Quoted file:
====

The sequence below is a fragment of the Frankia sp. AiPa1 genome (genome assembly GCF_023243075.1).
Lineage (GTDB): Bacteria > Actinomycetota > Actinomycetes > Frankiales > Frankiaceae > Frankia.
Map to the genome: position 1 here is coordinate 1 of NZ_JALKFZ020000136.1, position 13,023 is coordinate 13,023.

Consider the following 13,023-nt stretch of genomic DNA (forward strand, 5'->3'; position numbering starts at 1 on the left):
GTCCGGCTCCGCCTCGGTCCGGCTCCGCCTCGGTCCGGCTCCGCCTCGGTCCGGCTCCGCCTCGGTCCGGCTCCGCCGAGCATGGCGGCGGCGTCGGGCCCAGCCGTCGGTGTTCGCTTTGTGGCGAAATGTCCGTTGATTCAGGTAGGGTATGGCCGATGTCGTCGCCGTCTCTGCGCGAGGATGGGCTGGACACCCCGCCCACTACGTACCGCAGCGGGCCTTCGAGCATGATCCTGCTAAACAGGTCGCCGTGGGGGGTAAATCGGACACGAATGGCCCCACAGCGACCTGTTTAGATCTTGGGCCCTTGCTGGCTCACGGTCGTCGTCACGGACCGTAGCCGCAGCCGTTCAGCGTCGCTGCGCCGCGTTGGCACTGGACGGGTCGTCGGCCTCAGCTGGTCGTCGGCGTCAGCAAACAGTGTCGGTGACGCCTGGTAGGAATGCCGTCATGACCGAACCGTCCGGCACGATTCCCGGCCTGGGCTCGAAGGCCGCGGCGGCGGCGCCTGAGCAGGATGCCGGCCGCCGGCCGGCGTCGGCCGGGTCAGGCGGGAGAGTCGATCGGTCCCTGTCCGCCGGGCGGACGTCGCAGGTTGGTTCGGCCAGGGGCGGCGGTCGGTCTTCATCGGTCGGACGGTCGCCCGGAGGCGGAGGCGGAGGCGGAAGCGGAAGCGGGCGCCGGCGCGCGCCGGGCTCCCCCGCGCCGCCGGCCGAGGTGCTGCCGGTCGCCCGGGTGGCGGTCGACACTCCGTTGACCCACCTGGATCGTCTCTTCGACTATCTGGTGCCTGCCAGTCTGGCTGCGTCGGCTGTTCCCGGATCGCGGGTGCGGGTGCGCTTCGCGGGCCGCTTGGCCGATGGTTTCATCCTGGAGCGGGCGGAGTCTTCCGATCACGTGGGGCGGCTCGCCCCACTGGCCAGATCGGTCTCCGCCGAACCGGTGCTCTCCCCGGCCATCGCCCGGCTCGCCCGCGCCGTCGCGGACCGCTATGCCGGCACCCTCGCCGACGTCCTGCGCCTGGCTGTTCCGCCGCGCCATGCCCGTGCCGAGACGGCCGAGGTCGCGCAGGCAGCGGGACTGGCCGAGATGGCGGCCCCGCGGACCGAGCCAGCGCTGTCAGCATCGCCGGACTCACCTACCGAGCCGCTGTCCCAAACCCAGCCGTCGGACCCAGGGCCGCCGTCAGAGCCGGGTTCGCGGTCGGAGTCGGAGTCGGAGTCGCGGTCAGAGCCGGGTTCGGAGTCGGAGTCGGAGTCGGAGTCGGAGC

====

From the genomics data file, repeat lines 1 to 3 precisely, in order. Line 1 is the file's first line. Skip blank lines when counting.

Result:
The sequence below is a fragment of the Frankia sp. AiPa1 genome (genome assembly GCF_023243075.1).
Lineage (GTDB): Bacteria > Actinomycetota > Actinomycetes > Frankiales > Frankiaceae > Frankia.
Map to the genome: position 1 here is coordinate 1 of NZ_JALKFZ020000136.1, position 13,023 is coordinate 13,023.